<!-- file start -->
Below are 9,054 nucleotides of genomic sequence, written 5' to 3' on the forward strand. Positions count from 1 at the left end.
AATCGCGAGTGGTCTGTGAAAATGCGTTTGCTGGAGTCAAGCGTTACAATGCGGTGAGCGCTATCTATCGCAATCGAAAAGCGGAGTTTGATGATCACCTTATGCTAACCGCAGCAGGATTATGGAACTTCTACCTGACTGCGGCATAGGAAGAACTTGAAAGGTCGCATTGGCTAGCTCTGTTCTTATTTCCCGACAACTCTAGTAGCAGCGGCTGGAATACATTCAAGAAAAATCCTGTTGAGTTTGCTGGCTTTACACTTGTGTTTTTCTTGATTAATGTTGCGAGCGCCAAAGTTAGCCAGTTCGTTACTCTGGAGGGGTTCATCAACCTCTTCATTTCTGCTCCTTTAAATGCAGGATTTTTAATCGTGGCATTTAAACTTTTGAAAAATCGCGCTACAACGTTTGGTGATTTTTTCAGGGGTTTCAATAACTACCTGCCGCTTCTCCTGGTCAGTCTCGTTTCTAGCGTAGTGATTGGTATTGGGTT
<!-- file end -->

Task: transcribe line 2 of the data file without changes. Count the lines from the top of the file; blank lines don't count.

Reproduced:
AATCGCGAGTGGTCTGTGAAAATGCGTTTGCTGGAGTCAAGCGTTACAATGCGGTGAGCGCTATCTATCGCAATCGAAAAGCGGAGTTTGATGATCACCTTATGCTAACCGCAGCAGGATTATGGAACTTCTACCTGACTGCGGCATAGGAAGAACTTGAAAGGTCGCATTGGCTAGCTCTGTTCTTATTTCCCGACAACTCTAGTAGCAGCGGCTGGAATACATTCAAGAAAAATCCTGTTGAGTTTGCTGGCTTTACACTTGTGTTTTTCTTGATTAATGTTGCGAGCGCCAAAGTTAGCCAGTTCGTTACTCTGGAGGGGTTCATCAACCTCTTCATTTCTGCTCCTTTAAATGCAGGATTTTTAATCGTGGCATTTAAACTTTTGAAAAATCGCGCTACAACGTTTGGTGATTTTTTCAGGGGTTTCAATAACTACCTGCCGCTTCTCCTGGTCAGTCTCGTTTCTAGCGTAGTGATTGGTATTGGGTT